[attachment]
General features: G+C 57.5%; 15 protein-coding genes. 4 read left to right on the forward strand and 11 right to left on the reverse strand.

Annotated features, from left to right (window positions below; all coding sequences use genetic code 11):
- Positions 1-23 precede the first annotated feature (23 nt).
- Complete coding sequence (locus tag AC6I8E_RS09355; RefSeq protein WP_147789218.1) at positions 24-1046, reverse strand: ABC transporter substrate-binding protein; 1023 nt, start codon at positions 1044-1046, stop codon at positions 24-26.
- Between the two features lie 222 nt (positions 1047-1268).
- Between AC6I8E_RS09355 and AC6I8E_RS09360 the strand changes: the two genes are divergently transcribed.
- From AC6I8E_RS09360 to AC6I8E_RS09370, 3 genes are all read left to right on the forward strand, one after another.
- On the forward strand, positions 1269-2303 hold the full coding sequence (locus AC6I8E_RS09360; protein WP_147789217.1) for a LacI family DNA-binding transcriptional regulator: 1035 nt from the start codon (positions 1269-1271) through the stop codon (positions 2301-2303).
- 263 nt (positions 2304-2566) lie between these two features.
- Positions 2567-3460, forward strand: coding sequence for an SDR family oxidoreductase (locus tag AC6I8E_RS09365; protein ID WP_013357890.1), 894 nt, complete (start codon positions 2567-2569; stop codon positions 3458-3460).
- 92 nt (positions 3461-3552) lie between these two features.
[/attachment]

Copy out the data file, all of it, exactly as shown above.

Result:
General features: G+C 57.5%; 15 protein-coding genes. 4 read left to right on the forward strand and 11 right to left on the reverse strand.

Annotated features, from left to right (window positions below; all coding sequences use genetic code 11):
- Positions 1-23 precede the first annotated feature (23 nt).
- Complete coding sequence (locus tag AC6I8E_RS09355; RefSeq protein WP_147789218.1) at positions 24-1046, reverse strand: ABC transporter substrate-binding protein; 1023 nt, start codon at positions 1044-1046, stop codon at positions 24-26.
- Between the two features lie 222 nt (positions 1047-1268).
- Between AC6I8E_RS09355 and AC6I8E_RS09360 the strand changes: the two genes are divergently transcribed.
- From AC6I8E_RS09360 to AC6I8E_RS09370, 3 genes are all read left to right on the forward strand, one after another.
- On the forward strand, positions 1269-2303 hold the full coding sequence (locus AC6I8E_RS09360; protein WP_147789217.1) for a LacI family DNA-binding transcriptional regulator: 1035 nt from the start codon (positions 1269-1271) through the stop codon (positions 2301-2303).
- 263 nt (positions 2304-2566) lie between these two features.
- Positions 2567-3460, forward strand: coding sequence for an SDR family oxidoreductase (locus tag AC6I8E_RS09365; protein ID WP_013357890.1), 894 nt, complete (start codon positions 2567-2569; stop codon positions 3458-3460).
- 92 nt (positions 3461-3552) lie between these two features.